Goldmann, Conford and Haneman.
[61 NJSuper Page 337] On April 10, 1959 the Commissioner of Banking and Insurance granted permission to the First Savings and Loan Association of Jersey City to establish a branch office at 315 Jackson Avenue, Jersey City. The
proceedings were had in conformity with N.J.S.A. 17:12 A -21 A (4). Forty-five days later, on May 25, 1959, the Association took possession of said premises under an option of lease and began to alter the premises for use as a branch office, undertaking obligations in excess of $30,000 in that regard. Its intended opening of the office was advertised in the public press on May 29, 1959. The office had since opened and the Association has begun to conduct its business there.
About May 28, 1959 the present appellants, three large commercial banks in Jersey City, served notice on the Commissioner that they would subsequently apply to him for an order suspending his decision to allow the branch office and to rehear the matter. They gave notice of such an application to the Savings and Loan Association and to the Attorney General June 3, 1959, returnable June 9, 1959. This was accompanied by a petition reciting that they had not known of the Association's application until May 27, 1959 and claiming a right to be heard on the matter under the authority of the decision in Elizabeth Federal S. & L. Assn. v. Howell , 24 N.J. 488 (1957). The complaint, filed in the Law Division June 19, 1959, recites that appellants presented oral argument in support of their application before the Acting Commissioner on June 9 and that the application was then denied in its entirety by the latter. It demanded that the Commissioner grant them a full hearing in the premises and that the Savings and Loan Association be restrained from establishing its branch office in the meantime.
On July 24, 1959 a judge of the Law Division transferred the action to the Appellate Division. Separate appeals were filed by appellants July 22, 1959 to the Appellate Division from the Commissioner's original decision of April 10, but these were later dismissed on motion as out of time.
The only matter now before us, consequently, is the validity of the denial of the application for rehearing laid before the Department of Banking and Insurance on June 9, 1959.
Although no written determination was filed by the Acting Commissioner at the time, he has filed an affidavit by way of record in the cause explaining his action. This may be summarized as follows. The Elizabeth Federal case does not hold for an absolute right of hearing to banks where the application is for a savings and loan branch office, but at most gives the Commissioner discretionary jurisdiction to allow such a hearing. There was no proper occasion for a hearing at the instance of the petitioning banks as the matter had been fully and regularly heard and decided under the statute, which did not provide for notice of such an application to be served upon any banks. The successful savings and loan association had permitted 45 days to elapse (period for appeal from decision of the Commissioner) before acting on the permission granted it, and had materially changed its position before rehearing attempts were instituted by appellants.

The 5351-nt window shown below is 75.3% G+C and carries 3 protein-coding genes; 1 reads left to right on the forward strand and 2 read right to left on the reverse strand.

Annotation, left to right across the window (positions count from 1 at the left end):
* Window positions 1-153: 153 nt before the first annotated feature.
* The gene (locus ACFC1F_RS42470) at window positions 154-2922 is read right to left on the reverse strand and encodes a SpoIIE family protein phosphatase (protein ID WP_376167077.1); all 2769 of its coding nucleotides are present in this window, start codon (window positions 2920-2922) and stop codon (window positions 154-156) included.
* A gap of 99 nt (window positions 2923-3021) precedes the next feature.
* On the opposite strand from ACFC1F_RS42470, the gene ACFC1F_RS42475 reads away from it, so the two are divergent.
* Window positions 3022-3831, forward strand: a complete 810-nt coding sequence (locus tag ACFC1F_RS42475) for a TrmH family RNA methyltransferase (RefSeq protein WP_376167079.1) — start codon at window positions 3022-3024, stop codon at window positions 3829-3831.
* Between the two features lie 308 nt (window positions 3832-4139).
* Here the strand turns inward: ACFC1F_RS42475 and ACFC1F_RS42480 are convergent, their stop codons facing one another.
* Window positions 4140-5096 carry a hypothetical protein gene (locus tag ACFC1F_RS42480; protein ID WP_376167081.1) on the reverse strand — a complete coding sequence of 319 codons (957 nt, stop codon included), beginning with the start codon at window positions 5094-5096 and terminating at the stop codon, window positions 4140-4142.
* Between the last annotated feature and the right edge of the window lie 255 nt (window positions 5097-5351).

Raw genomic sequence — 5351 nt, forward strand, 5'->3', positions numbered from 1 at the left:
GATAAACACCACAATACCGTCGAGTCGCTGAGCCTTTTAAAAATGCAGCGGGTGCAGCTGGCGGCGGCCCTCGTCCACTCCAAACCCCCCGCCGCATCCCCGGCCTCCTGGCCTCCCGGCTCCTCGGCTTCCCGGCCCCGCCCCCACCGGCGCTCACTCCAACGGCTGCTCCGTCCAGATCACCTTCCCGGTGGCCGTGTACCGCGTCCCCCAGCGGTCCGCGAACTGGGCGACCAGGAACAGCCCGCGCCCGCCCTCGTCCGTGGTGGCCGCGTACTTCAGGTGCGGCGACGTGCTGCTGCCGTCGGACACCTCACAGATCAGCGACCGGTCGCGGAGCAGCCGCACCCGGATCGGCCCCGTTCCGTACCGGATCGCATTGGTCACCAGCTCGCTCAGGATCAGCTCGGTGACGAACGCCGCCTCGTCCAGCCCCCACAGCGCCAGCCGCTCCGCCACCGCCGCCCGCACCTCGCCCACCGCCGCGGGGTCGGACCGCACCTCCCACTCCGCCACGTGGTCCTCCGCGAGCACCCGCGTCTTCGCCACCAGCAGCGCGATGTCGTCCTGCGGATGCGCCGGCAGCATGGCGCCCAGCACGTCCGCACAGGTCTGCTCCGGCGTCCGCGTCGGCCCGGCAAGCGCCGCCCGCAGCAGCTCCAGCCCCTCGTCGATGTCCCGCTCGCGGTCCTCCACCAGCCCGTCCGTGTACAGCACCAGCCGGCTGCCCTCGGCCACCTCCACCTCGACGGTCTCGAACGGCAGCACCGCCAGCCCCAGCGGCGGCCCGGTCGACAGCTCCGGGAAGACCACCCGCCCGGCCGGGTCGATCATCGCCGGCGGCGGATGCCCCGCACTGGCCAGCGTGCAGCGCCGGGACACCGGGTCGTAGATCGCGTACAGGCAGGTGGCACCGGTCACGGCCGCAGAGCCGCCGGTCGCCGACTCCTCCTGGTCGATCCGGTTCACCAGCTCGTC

The basic position of the banks on this appeal is that they had an absolute right to be afforded a hearing of their objections to the proposed branch office of the savings and loan association under the authority of the Elizabeth Federal case cited above. Our examination of that decision and of the pertinent statute leads us to disagree. The Commissioner might properly have heard them had they intervened while the matter was pending before him, and the Elizabeth Federal decision indicates that at that stage it would be wise that he do so in view of the banks' right, as interested parties, notwithstanding the absence of a statutory provision for notice to them of the application, to appeal the decision, and apply for amplification of the record under R.R. 4:88-9 (see 24 N.J. , at p. 505). Upon decision of the matter by the state agency the question of reopening to hear objections by interested parties who had not sought to intervene previously became even more markedly one for the discretion of the Commissioner (subject, of course, to any proper application to the court for taking additional proofs upon a timely appeal from the decision). We certainly cannot
say that there was an abuse of discretion in the refusal of the Commissioner to reopen his decision and grant a rehearing of the matter under the facts and circumstances obtaining when the application therefor was here made.